Many tasters liked the fact that the tap water was ‘tasteless’. One described it as having ‘no taste at all’ and another said it had a ‘nice and pure taste’.
Regional differences in taste
UK tap water contains safe levels of chlorine to make sure it’s clean. But placing a covered jug of water in the fridge for a few hours before drinking can reduce the chlorine taste. Replace any leftover water in your fridge every 24 hours to keep it fresh.
Where you live can also affect the taste of your water. As water journeys through the ground it picks up minerals such as calcium and magnesium.
Water with lots of these minerals is described as ‘hard’ water. This does not pose any risk to health but, if you don’t like the taste, using a water filter can help reduce these minerals.
There has been plenty of media coverage about the environmental damage caused by bottled water. The industry’s carbon footprint is made up in the following ways.
Energy and resources are used in obtaining mineral water from source and bottling it, as well as in manufacturing the actual bottles. As an example, an estimated two gallons of water are wasted for every gallon of water purified to put into a bottle (purified water is different to natural mineral and spring water and accounts for a very small proportion of the bottled water sold in the United Kingdom).
Three in 10 Which? members who buy still bottled water make a point of choosing UK-sourced brands. Many waters are imported from abroad. Some, such as Evian, come from France, but others come from as far away as Fiji or New Zealand, accumulating thousands of ‘water miles’.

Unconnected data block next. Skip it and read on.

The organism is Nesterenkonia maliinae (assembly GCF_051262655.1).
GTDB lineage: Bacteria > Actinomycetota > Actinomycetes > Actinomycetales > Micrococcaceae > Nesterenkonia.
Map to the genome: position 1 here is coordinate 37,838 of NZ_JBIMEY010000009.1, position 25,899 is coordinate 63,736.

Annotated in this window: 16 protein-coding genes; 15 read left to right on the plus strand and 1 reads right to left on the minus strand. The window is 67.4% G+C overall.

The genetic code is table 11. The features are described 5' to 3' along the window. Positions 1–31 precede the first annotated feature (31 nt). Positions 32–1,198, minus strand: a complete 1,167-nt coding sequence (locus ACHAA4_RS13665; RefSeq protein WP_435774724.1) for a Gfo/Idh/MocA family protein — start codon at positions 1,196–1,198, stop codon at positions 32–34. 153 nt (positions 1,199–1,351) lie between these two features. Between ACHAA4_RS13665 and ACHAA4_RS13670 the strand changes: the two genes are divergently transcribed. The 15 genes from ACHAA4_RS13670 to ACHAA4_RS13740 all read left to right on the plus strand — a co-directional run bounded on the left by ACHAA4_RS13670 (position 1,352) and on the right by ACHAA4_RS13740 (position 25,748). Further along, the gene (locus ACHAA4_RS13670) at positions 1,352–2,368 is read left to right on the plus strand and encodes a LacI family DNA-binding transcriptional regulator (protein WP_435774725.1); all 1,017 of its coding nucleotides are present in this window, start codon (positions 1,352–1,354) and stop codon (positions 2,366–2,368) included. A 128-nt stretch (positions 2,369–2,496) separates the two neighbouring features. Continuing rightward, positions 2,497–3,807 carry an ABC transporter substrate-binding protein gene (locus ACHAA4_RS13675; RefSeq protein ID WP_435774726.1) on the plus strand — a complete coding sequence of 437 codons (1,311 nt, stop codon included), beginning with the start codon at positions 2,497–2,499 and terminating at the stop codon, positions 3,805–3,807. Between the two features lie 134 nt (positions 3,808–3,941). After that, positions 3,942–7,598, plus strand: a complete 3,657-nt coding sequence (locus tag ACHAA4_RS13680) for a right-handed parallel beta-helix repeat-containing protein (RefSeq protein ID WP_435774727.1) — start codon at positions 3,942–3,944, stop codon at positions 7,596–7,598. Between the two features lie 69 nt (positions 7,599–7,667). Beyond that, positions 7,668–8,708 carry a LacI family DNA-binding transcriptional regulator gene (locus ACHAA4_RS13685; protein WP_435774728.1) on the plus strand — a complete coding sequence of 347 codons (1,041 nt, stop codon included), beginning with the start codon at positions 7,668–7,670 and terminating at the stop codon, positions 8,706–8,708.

Some 83% of the water we buy comes in plastic bottles. Although these bottles can be recycled, most of them go to landfill where they can take up to 450 years to decompose. The number of plastic water bottles sent to UK landfill sites each year would fill Wembley stadium twice over. See our essential recycling guide for advice on recycling plastic.
Ethical water brands
In response to growing environmental concerns several ethical water brands, such as Belu and Thirsty Planet, have been developed. They claim to donate money from each bottle sold to fund clean water projects in places that need it, such as Africa.
Volvic’s ‘1L for 10L’ campaign provides Africa with 10 litres of drinking water for every litre of Volvic sold. Schemes like this, while very commendable, don’t actually reduce the environmental impact of producing and transporting bottled water.
We surveyed 3,039 members of the Which? online panel in April and May 2008 about their water-drinking habits. We asked 48 Which? staff members to see whether they could differentiate between Evian mineral water, Tesco spring water and London tap water. The tap water was chilled overnight to bring it to the same temperature as the bottled water.
In April 2008 we collected prices of Evian and five own-brand waters in Asda, Morrisons, Sainsbury’s, Tesco and Waitrose. We obtained Selfridges and Claridges water prices directly from them.